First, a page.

Back to the Phoenicians, it semms that, at least in the early days, they lived in relative harmony with the local nuraghic people, who seemed happy enough to leave the newcomers to their coastal settlements – Karalis (Cagliari), Bithia (near modern Chia), Sulci or Sulki (modern Sant’Antioco), Tharros and Bosa. However, when the outsiders ventured inland and took over the lucrative silver and lead mines in the southwest, the locals took umbrage.

The Phoenicians appealed to Carthage for aid. The Carthaginians were happy to oblige and joined Phoenician forces in conquering most of the island. Most, though, not all. As the Carthaginians found out to their cost, and the Romans would discover to theirs, the tough, mountainous area now known as the Barbagia didn’t take kindly to foreign intrusion. More tangible vestiges of the Phoenicians are visible in Sant’Antioco’s historic centre, littered with necropolises and with an intact tophet, a sanctuary where the Phoenicians and Carthaginians buried their stillborn babies. Monte Sirai near Carbonia also offers a glimpse into the island’s past with its ruined Phoenician fort, the first inland fortress built in 650 BC, following clashes with Sardinians.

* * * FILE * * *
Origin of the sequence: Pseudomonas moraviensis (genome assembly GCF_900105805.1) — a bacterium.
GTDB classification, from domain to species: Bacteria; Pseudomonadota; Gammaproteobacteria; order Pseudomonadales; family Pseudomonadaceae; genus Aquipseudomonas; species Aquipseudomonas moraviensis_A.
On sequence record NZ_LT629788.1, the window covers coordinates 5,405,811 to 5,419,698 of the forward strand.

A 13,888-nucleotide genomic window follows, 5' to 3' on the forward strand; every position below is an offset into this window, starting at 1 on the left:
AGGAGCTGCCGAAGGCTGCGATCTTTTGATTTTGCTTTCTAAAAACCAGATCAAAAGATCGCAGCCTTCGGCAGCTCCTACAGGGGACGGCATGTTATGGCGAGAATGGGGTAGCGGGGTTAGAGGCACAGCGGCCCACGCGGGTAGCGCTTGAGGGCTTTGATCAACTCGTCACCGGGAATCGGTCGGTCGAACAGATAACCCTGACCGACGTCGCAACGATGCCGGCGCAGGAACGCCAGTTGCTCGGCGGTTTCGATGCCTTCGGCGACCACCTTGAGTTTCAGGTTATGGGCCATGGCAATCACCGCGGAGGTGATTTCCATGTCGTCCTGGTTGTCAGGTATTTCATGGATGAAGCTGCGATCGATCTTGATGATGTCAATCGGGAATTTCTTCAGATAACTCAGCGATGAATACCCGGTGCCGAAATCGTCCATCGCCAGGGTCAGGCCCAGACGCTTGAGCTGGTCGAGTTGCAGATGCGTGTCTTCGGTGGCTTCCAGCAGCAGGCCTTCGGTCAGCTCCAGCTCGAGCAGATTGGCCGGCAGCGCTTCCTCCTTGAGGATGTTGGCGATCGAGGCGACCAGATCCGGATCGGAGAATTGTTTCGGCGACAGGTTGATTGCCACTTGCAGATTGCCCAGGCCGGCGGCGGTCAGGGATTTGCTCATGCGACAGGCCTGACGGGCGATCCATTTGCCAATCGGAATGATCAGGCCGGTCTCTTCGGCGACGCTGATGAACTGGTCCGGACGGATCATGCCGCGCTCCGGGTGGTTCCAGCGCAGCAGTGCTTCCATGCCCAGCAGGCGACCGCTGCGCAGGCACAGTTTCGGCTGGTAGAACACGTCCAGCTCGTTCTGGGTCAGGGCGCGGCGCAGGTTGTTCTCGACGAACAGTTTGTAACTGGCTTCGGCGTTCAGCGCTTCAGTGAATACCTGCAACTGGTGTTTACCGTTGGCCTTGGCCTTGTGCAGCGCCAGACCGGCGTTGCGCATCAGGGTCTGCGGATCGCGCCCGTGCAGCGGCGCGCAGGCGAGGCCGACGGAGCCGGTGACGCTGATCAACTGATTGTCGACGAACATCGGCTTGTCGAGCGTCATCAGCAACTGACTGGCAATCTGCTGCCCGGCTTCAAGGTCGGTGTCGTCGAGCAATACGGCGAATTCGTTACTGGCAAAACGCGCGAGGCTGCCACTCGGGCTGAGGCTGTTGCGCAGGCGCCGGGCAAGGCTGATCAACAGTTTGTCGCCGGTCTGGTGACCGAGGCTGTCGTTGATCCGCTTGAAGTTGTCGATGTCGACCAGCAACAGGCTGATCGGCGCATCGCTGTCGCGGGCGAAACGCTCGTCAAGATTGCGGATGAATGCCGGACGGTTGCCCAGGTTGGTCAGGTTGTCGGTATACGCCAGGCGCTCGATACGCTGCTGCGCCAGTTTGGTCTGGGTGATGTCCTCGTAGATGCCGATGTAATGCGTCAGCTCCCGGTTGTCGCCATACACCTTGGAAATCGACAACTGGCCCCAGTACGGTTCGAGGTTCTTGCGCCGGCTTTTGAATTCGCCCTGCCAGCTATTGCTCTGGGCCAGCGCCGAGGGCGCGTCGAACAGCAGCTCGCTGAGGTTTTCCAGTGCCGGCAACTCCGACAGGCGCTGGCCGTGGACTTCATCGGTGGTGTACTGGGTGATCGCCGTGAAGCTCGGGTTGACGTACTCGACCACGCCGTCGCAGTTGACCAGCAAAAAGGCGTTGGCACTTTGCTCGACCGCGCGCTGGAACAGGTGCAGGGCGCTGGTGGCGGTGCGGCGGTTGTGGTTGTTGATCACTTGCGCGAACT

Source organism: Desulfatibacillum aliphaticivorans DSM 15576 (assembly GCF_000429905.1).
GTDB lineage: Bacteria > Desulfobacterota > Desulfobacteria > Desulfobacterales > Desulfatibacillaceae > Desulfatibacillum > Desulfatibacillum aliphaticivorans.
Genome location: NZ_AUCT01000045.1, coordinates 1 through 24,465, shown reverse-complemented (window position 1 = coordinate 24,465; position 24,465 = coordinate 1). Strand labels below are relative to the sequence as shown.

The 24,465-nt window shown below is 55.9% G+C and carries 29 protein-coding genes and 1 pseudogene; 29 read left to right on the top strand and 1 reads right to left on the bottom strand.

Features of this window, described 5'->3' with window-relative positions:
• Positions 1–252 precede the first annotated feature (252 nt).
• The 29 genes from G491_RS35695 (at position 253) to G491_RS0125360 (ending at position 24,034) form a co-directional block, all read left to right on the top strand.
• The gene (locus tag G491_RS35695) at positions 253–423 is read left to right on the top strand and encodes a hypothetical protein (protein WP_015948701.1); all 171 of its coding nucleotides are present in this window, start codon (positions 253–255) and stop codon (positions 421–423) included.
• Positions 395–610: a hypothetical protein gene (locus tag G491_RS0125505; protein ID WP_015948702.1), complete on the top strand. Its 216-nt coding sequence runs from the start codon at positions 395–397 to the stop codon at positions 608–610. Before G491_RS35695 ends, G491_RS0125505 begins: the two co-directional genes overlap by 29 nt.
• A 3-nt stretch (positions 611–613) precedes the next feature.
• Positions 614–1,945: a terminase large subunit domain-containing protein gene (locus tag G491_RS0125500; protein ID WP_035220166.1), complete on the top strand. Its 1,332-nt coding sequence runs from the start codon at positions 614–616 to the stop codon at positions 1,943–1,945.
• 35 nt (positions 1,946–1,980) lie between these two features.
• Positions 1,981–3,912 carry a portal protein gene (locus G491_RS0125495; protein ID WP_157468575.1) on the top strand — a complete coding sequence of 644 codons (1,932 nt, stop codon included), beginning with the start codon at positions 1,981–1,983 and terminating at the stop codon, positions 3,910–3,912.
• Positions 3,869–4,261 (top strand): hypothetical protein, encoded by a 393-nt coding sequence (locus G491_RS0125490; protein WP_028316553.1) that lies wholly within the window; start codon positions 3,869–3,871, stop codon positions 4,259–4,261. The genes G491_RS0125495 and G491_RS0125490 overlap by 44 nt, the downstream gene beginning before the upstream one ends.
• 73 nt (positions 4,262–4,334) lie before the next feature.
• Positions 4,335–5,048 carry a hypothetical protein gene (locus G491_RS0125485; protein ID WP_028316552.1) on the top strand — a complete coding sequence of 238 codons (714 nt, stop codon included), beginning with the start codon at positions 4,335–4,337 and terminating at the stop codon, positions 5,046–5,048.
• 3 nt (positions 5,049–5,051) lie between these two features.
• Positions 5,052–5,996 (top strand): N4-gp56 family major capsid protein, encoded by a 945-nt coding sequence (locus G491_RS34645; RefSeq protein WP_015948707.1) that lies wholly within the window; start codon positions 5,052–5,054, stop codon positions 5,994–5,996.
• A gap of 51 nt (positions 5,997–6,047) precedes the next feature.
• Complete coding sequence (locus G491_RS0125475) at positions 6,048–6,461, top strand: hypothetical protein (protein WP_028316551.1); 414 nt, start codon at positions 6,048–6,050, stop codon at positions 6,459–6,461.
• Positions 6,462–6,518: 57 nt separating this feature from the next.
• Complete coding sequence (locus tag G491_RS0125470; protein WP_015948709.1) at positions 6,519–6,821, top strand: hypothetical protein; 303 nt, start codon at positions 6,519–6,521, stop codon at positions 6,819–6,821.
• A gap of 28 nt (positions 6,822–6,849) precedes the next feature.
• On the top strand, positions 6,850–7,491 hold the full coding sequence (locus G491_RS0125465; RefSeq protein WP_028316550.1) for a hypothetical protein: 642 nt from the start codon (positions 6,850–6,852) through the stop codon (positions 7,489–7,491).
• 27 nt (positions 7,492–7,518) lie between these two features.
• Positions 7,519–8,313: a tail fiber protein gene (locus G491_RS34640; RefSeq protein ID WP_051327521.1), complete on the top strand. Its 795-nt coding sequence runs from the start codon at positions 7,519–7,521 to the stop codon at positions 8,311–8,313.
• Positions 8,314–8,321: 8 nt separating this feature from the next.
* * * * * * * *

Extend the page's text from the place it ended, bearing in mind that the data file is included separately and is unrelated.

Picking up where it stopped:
In 216 BC the Carthaginians are defeated by the Romans, who build roads and develop centres at Karalis (Cagliari), Nora, Sulcis, Tharros, Olbia and Turris Libisonis (Porto Torres), and in Sulci/Sulcis/Sulky (Sant’Antioco) as well, a such important city to get authorized to coin money.